Remoting has been deprecated in favor of WCF. I would use WCF.

How would you do this? A permanent loop?

No. Use callbacks or asynchronous method.

I would recommend using WCF. With WCF it basically bridges the network-level gap. You can have two computers running the application and you can call C# methods on computer #2 from computer #1. You don't have to worry about assembling and parsing socket data you simply call IOtherPlay.YourTurn() .

This is where I started learning WCF:
http://www.codeproject.com/KB/WCF/WCFWPFChat.aspx

You'll have to be careful not get mixed up between WPF & WCF. WPF is basically used instead of WinForms but the application implements WCF for chatting. Take a look at how its done. The config files are a real pain to initially get set up but after you have your basic framework down you can add new methods and types in minutes.

Somewhat advanced topics but you could probably use them down the road:
http://ayende.com/Blog/archive/2008/03/29/WCF-Async-without-proxies.aspx
http://www.danrigsby.com/blog/index.php/2008/03/30/async-operations-in-wcf-canceling-operations/
http://www.developmentalmadness.com/archive/2009/06/08/prism-for-silverlight-2-taking-hello.aspx

The EASIEST method would be to share a folder on both machines where files can be saved (ie full access). This would work best with only 2 players. Example:

\\COMPUTER1\GameData\data.txt

Have some sort of timer checking this folder for data on Computer1. If it has a file, load its contents into the game then delete the file. Same goes for Computer2 (\\COMPUTER2\GameData\data.txt).

This is about the easiest method I can think of. You might learn a bit from it in terms of timing things and might develop a bit of respect for asynchronous methods of communication. Once you have this working, you may wish to look into blocking sockets, then finally asynchronous sockets. The reason why I sugguest learning in this order is because:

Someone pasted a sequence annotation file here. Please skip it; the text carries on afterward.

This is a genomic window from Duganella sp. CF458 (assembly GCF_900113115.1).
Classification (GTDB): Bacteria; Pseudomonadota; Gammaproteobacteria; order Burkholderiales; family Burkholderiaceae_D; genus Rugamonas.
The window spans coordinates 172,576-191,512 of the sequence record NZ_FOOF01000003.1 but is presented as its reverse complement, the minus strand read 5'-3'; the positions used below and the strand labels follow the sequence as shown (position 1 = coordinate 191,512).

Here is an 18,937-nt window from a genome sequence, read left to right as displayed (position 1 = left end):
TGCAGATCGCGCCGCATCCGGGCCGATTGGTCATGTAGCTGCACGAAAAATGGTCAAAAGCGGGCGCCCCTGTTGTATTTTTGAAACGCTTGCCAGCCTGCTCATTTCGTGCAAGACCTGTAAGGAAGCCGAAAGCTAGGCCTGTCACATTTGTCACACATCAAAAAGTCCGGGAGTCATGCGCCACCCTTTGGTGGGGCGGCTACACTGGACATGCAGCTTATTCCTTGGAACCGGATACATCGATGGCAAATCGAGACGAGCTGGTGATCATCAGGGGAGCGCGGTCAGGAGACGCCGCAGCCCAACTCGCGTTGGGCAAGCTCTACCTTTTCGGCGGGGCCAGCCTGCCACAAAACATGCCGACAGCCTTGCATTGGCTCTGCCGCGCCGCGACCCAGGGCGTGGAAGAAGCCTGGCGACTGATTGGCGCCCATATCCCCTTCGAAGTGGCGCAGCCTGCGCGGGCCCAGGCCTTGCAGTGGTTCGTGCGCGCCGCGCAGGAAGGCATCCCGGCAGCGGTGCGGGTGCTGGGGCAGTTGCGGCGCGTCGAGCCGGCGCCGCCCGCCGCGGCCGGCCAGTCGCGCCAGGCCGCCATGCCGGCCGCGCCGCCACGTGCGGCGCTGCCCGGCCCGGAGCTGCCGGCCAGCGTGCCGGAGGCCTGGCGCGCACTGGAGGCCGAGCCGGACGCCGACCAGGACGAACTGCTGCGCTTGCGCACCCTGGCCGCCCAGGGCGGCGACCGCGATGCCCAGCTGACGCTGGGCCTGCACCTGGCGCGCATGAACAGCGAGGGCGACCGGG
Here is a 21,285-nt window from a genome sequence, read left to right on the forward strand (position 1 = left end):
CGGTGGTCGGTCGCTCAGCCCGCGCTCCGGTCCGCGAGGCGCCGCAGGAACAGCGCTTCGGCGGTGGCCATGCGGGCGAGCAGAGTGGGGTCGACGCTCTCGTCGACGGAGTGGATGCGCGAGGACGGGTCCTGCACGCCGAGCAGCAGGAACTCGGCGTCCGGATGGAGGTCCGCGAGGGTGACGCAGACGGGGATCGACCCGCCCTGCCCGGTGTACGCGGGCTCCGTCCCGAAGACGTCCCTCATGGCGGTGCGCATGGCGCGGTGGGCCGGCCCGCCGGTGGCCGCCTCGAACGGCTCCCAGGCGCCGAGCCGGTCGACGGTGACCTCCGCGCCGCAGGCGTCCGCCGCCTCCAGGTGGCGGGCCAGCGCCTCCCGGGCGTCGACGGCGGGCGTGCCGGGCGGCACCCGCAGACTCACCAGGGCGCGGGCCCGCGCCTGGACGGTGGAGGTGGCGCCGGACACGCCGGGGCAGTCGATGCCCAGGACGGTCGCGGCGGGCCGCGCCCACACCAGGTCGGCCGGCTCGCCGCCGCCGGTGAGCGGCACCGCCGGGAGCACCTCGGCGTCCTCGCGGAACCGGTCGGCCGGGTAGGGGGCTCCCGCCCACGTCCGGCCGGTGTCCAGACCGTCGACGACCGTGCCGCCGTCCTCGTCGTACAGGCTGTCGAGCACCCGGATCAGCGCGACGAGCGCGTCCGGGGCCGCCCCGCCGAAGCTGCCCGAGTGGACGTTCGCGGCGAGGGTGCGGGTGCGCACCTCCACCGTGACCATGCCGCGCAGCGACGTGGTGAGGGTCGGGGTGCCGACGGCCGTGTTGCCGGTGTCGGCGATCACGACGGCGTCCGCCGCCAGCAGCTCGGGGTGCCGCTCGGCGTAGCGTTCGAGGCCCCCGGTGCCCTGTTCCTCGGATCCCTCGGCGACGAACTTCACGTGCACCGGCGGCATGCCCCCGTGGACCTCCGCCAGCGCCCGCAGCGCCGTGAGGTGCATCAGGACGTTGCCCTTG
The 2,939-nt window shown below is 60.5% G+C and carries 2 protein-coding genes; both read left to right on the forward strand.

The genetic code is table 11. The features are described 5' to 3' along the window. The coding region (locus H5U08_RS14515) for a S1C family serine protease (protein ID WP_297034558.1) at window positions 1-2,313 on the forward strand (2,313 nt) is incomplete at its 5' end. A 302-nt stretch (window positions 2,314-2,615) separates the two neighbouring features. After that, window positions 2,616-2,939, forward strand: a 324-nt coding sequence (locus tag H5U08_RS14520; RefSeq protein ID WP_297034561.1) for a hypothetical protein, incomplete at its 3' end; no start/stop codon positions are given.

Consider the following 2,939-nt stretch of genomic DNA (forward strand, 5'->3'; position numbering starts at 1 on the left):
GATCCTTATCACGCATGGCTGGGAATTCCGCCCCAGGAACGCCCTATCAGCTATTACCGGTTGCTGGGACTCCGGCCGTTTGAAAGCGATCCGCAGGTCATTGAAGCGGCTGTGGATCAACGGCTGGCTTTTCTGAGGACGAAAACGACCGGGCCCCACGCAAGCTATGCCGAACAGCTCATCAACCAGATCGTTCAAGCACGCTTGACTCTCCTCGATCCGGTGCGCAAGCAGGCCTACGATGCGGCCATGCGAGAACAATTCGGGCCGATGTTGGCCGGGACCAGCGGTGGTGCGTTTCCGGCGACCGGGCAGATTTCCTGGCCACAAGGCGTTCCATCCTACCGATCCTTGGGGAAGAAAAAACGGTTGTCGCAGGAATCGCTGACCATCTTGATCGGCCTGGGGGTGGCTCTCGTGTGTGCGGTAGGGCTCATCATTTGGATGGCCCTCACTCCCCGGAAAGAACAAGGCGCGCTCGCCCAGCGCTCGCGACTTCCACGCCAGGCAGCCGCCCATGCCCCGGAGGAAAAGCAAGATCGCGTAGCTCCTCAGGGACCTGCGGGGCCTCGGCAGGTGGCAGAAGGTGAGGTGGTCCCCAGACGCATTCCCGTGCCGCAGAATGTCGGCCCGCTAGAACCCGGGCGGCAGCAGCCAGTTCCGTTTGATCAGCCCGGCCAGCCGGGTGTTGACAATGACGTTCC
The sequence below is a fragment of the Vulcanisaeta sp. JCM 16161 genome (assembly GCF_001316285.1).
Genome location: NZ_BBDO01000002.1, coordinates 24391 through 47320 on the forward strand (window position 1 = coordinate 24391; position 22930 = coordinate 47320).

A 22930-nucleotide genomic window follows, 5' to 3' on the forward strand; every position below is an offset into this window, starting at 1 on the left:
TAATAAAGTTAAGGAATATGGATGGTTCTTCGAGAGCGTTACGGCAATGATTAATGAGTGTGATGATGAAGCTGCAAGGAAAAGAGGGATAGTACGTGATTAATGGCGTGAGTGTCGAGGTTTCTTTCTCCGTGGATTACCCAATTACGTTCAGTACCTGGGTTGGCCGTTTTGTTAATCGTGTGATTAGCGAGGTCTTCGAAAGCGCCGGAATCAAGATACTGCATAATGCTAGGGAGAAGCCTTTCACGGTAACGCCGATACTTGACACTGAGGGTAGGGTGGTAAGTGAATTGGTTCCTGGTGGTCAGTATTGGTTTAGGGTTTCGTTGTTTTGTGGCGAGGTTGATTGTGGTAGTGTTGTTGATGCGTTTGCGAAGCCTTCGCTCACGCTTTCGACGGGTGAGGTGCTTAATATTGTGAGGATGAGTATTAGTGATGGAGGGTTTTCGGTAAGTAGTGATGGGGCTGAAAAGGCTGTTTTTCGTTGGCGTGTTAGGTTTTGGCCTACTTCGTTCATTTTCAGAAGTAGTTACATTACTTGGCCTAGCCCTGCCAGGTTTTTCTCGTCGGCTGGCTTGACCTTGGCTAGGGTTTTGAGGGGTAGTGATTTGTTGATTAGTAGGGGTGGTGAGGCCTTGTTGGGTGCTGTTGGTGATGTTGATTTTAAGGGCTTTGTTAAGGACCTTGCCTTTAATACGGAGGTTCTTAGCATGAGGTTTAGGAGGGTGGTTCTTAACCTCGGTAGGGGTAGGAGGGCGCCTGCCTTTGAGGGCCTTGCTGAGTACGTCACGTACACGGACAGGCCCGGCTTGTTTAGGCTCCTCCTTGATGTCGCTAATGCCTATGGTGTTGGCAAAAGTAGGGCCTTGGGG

1)First method - utilizes simple windows file sharing/file systems that you are (or should be) pretty comfortable with already. This will help you learn the basics of how intercommunication works.
2)Blocking sockets - this will give you a pretty good idea of how sockets work. It will be blocking (a fancy way of saying it will cause your application to hang during send/recieve operations) but for a board game with maybe 1 packet sent every 20 seconds this should be no problem.
3)Async sockets - this opens a whole new realm of programming, most of which you won't be at all comfortable with. (Which is why you should learn it last). This includes at least a basic understanding of delegates, threads, the IAsyncResult interface, serialization/deserialization, binary formating, callback funcs, timing issues, memorystreams and probably some stuff I can't think of right now. (Some of this stuff might be required to get blocking sockets to work as well.)

Good luck! If you need any help along the way, feel free to ask. I get bored at work quite a bit.

Comments
i hope you're not a software developer

Thanks for the reply, guys.

Remoting has been deprecated in favor of WCF. I would use WCF.

Unfortunately, I think that requires .NET 3.5 or something. My target machines are running pre-SP3 Windows XP's (yes, outdated, I know).

Is .NET Remoting a good option? As of now, I'm toying around with it, and the way I understand is that basically, the server and client uses data from some sort of class that both machines have access to. Am i right on this, or did I miss something?

Also trying my hand at Asynchronous sockets, since from what I understand, using Socket programming will keep blocking my game.

Thanks in advance.

Edited 5 Years Ago by zack_falcon: n/a

Is Asynchronous socket programming really THAT complex? I'm currently looking for sample programs, Windows Applications that use asynchronous sockets. I figured it *shouldn't* be too difficult to toss around a few ints and strings.